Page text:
Persistence

The phone rang this morning.  I suppose that is not really an accurate statement, is it?  I don’t own a phone that has a bell in it anymore.  Everything is all speakers and circuit boards nowadays, with no moving parts–none, that is, except the dummy who picks up the receiver.  There is no vibrating clapper, no dome-shaped metal bell, between which the clapper alternates, striking first one then the other in rapid repetition.

I heard the high-pitched electronic tone with a quaver in its voice–almost like the high “C” note held down on a cheap electric keyboard with the vibrato effect sped up to maximum–and I found myself wishing for the telephones of my youth.  They were simple things, just a dial, with the aforementioned bell and a speaker for an earpiece, along with a microphone mounted where you spoke.  No batteries, no circuit boards, no buttons to push.

I miss those days.

As I daydreamed, the plastic box jangled again and, looking at the screen on the phone, I realized it was a salesman with whom I did not wish to speak.  Immediately, I concluded that I don’t miss the old days as much as I thought.

With the old phone, I would have answered the call, not having been forewarned of the caller’s identity. Then, stuck on the phone for an uncomfortable period of time (no matter how long or short the call was), I would be murmuring words like, “Why yes, I got the samples you mailed…No, I don’t want a gross of those ear plugs right now…Certainly, I understand you only want to help out my business…No, no–call back anytime…I’m sure I’ll need some of them eventually.”

As I stood there, gazing at the caller ID, the call went to the answering system.

Mere moments passed and the jangle began again.  It was the same salesman.  After a few repetitions of the noise, the answering system kicked in again and I relaxed.  It was a short-lived respite.  After five such episodes, the phone finally fell silent.

Within moments, I heard the familiar doorbell-like double tone of an email arriving.  Checking my desktop computer, I saw the same salesman’s name in the from line.  Sighing in frustration, I read the message.

“I’ve been trying to reach you.” his note began.  “I have an important offer which you’ll want to take advantage of right away!  Call me as soon as you get this email!”

This time, the sigh became a groan.  My finger found the delete button.

_____________

You’re laughing at me, aren’t you?  Perhaps, the recitation of my woes has brought back the memory of a certain telemarketer who won’t stop calling at supper time.  Maybe you have a neighbor who bothers you constantly, borrowing tools and asking for your help at inopportune times.  You sympathize, but you are enjoying my discomfort.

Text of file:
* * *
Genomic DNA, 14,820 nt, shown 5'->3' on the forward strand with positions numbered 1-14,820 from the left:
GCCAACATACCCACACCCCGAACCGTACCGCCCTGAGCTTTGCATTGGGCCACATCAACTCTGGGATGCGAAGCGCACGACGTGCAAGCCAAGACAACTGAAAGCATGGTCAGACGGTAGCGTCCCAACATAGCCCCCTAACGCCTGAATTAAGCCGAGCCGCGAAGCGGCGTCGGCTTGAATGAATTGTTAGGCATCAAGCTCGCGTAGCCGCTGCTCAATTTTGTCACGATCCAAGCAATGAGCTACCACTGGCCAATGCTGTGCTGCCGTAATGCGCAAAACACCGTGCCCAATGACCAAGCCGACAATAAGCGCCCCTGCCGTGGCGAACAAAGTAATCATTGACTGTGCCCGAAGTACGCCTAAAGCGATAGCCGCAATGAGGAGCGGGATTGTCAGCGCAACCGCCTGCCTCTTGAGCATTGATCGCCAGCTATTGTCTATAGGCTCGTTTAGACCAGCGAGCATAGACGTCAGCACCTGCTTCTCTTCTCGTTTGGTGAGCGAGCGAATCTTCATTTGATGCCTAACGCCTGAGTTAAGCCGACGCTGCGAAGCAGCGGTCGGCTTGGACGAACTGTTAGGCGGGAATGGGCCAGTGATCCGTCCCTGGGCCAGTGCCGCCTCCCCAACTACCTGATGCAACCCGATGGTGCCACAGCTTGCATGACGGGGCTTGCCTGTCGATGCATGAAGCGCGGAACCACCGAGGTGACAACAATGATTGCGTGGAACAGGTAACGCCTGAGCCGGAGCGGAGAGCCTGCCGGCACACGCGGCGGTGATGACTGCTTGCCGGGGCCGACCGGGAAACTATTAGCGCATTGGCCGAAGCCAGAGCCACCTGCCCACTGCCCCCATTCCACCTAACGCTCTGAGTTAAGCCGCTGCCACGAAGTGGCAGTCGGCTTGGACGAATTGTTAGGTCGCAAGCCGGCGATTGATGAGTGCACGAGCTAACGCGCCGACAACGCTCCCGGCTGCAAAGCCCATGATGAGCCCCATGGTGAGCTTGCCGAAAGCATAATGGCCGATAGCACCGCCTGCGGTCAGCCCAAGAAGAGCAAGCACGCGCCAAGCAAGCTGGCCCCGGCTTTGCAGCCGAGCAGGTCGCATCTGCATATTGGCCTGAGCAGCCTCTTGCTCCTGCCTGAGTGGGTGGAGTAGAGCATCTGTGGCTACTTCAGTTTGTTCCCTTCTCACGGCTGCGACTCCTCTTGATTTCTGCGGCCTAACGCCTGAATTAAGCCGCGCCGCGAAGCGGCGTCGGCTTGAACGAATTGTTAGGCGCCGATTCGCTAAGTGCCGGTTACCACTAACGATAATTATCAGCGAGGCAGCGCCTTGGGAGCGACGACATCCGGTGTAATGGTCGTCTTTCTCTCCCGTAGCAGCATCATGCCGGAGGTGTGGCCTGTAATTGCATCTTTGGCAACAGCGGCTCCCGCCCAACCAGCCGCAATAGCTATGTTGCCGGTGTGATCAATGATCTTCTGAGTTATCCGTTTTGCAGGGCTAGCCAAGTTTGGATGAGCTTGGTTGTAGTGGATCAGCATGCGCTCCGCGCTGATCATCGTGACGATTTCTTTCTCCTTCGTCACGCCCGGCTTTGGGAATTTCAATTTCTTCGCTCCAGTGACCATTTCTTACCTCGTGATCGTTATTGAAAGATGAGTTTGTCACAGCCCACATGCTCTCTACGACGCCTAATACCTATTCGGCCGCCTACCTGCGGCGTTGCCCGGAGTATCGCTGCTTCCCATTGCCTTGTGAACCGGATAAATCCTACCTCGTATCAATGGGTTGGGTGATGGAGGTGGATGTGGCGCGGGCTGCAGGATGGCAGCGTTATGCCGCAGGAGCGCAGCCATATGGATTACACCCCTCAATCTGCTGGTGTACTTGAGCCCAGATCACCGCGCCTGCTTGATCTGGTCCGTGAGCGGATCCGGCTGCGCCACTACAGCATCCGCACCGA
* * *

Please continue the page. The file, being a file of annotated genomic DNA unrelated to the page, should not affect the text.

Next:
I’m wondering though, if, in our mutual disregard for the hapless salesman, we may actually begin to feel a sense of kinship, almost a memory of shared experiences, with him.

Have we ever tried to get through repeatedly, to someone who really needed what we had to offer, only to be ignored every time?  I’m not talking about selling some gimmicky doo-dad or some snake-oil remedy for stomach problems; certainly not suggesting that we were trying to take advantage of the person.  I’m just remembering times when I’ve tried to help people in my life who didn’t seem to want my help.  I called.  I left messages.  I even sent things in the mail.

No response.  Nothing.  

I felt like the stand-up comedian who has told a bad joke and, hearing no laughter from his audience, taps the microphone in front of him, asking sarcastically, “Is anybody out there?  Is this thing on?”

The mind moves on, past interpersonal relationships, to deeper matters.  Perhaps, there have been times when, desperate for answers, we approached God with our prayers.  Were there times when He seemed so distant, so unresponsive, that we could almost believe He didn’t exist at all?

We wouldn’t have been alone in that conclusion.

I laughed a bit as I drew this parallel in my mind, remembering that in times gone by, I thought God used to answer prayers much easier than he does today.  The silly thought hit me that perhaps, heaven’s phone system was once like our old one, where He had no choice but to answer my call, wanting to be sure He didn’t miss another, more important message from someone more worthy.  Now with caller ID on the celestial phone system, my calls are bypassed, sent to voice mail, to be dealt with at some other time.

Joking aside, I’m happy to know that the line to our Provider is still open.  We haven’t annoyed Him with too many prank calls; haven’t worn out our welcome by asking for too many things.  Jesus assured his followers of that, as He taught, “Everything you ask for, believing that it will happen, will be yours.”

That hasn’t changed with the advent of better technology.  The line is still clear, with no interference to block the reception.

I think I’ll try that friend again, too.  This could be the time he picks up to talk to me.

If not, an email might work.  My salesman friend might have had the right idea, after all.

“He will listen to the prayers of the destitute.  He will not reject their pleas.”
(Psalm 102:17 ~ NLT)

“A little more persistence, a little more effort, and what seemed hopeless failure may turn to glorious success.”
(Elbert Hubbard ~ American writer/philosopher ~ 1856-1915)

© Paul Phillips. He’s Taken Leave. 2013. All Rights Reserved.

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